Local automobile sales hit all-time high
The Jakarta Post
Indonesia’s annual auto sales hit an all time high in 2011, exceeding the 870,000 units estimated earlier by local automakers amid fears of supply disruption due to the tsunami in Japan last March.
The latest data from the Indonesian Automotive Industry Association (Gaikindo) showed that retail car sales totaled 888,335 units last year, a 19.26 percent increase from 744,895 units in 2010. Meanwhile, wholesale car sales topped 893,420 units in 2011, rising by 16.98 percent from 763,751 units in the previous year.
Toyota Astra Motor (TAM), the country’s largest automobile maker, still dominated the domestic car market, with total sales of 313,967 units, or 35.34 percent of the total sales recorded in 2011, followed by Daihatsu and Mitsubishi, which recorded sales of 137,166 units (15.44 percent) and 129,345 units (14.56 percent), respectively.
Gaikindo chairman Sudirman Maman Rusdi said on Wednesday that the sharp increase in car sales was driven by higher demand from local consumers thanks to the country’s convincing economic performance throughout the year.
The country’s economy grew by 6.5 percent until the third quarter of last year, which was among the highest rates of expansion in the Asia region, according to data from the Central Statistics Agency (BPS) dated November.
“Our economy continues to expand with our GDP [gross domestic product] per capita surpassing US$3,600, meaning higher purchasing power,” he told The Jakarta Post in a telephone interview.
Gaikindo estimated that the car sales would grow only by 4.69 percent to 930,000 units this year as the global economic down
turn would start to affect the Indonesian economy.
“We set such a conservative target because the impact of worldwide economic crisis is still a question for us,” he said, adding that the projected figure would be open for revision on a quarterly basis.
Sudirman, who is also chairman of car maker Astra Daihatsu Motor (ADM), said that along with the nationwide car sales moderate growth, his firm also expected its sales to rise by up to 5 percent to 145,000 units this year, while its market share would rise from 15.5 percent last year to 16 percent this year.
“To achieve this, we’ll sell our existing products and strengthen our sales network,” he said, adding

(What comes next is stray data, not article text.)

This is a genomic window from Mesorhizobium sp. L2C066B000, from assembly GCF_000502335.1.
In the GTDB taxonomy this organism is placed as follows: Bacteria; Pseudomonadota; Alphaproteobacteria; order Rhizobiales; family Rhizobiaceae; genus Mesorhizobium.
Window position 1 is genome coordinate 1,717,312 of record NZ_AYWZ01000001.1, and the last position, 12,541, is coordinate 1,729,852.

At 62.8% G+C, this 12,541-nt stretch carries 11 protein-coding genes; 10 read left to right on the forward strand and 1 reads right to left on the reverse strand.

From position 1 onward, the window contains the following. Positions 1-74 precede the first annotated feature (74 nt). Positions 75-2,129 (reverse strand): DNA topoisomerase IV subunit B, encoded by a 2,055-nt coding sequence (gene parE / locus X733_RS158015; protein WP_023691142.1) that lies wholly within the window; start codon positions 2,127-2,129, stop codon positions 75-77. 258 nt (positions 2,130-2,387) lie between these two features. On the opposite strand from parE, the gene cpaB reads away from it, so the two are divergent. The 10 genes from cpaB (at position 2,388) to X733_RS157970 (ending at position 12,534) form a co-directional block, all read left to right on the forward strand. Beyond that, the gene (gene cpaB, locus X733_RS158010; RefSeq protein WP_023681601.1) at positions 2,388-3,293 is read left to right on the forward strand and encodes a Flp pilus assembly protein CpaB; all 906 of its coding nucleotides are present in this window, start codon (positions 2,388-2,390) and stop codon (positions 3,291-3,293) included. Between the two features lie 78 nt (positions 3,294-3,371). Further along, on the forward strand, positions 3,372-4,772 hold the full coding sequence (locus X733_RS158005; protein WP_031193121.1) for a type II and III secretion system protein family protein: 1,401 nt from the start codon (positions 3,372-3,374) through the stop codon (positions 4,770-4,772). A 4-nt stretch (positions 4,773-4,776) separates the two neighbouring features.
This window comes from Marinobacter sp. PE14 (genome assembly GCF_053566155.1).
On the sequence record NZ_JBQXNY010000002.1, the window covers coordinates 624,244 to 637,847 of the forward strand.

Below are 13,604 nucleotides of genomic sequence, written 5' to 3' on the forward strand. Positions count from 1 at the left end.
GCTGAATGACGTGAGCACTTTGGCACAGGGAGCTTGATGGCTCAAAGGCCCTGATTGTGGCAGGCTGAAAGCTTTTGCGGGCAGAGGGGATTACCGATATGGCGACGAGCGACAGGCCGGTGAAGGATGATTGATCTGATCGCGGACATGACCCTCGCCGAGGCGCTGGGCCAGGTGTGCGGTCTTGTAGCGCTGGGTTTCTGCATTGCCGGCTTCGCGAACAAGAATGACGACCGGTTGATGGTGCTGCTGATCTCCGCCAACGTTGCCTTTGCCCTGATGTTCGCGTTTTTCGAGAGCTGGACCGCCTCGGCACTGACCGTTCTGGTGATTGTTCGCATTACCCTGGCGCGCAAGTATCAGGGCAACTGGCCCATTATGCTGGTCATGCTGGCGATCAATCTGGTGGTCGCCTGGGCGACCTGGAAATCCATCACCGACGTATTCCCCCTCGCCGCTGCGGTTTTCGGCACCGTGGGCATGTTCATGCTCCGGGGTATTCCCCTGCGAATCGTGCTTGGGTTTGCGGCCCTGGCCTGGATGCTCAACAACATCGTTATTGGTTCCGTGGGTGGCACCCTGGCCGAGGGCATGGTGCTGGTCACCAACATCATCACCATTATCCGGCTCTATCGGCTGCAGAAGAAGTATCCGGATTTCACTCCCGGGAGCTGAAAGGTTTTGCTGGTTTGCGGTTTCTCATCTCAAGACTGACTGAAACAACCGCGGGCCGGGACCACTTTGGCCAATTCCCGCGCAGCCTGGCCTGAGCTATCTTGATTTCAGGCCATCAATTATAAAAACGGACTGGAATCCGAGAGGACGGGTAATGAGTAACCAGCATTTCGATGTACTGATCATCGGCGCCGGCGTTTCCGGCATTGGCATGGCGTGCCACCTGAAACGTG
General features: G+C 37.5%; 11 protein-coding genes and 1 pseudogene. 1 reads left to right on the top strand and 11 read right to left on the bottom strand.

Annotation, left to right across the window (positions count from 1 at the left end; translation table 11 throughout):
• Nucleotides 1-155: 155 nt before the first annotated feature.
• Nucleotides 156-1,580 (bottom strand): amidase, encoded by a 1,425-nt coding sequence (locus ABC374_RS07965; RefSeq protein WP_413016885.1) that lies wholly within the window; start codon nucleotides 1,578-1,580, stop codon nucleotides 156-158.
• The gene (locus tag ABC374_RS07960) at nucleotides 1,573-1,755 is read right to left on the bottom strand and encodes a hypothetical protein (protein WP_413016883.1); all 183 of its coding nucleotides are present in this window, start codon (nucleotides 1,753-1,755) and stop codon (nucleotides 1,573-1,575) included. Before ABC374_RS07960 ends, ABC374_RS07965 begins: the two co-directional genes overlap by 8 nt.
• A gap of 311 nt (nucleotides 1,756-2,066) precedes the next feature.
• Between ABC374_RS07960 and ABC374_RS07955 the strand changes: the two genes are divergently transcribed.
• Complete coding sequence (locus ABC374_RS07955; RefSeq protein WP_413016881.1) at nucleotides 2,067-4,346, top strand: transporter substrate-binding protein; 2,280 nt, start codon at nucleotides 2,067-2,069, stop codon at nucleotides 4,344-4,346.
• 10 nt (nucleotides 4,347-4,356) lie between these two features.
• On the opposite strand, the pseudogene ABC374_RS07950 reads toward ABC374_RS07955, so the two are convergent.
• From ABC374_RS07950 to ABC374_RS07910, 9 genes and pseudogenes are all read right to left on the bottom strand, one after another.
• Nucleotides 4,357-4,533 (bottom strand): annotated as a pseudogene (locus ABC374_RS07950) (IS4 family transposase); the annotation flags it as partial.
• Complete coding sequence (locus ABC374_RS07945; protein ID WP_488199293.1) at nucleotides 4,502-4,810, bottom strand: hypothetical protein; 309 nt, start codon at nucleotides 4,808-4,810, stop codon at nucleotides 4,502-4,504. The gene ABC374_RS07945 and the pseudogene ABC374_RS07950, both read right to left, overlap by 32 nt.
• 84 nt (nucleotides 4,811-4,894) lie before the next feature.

that Daihatsu would build 10 sales outlets per year until 2013 to reach a total of 200 outlets in the next two years.
Recently, TAM’s marketing director Joko Trisanyoto also said that his firm had set a “conservative” target for next year’s sales due to uncertainties stemming from the current economic slowdown.
The tsunami that hit Japan in March last year followed by the worst flood in a decade in Thailand recently had an adverse impact on Japanese automakers, including Honda and Toyota, which temporarily halted their operations, causing disruption of spare parts and components shipments to
In November last year, Daihatsu launched the second generation of its best-selling car, the Xenia. The launch ran concurrently with the introduction of the second generation of Avanza, Toyota’s biggest selling car.
The country’s huge population of 240 million and its growing middle class, along with stellar economic performance and improved investment climate in the country led a number of automakers to increase their investment in Indonesia, which is Southeast Asia’s largest economy.
Japan’s fourth-largest automobile and motorcycle manufacturer, Suzuki, has bought 1.3 million square meters of land in an industrial park in East Jakarta for 10 billion yen (US$130.5 million) on which to build a plant.
The new plant, estimated to cost 30 billion yen, will produce 100,000 engines per year to reduce imports.
Suzuki has said that it will invest up to 60 billion yen ($780 million) in the new plant.
The company will spend another 20 billion yen to further increase its local components and expand its annual production capacity by 20,000 cars to 100,000 this year, Reuters reported.
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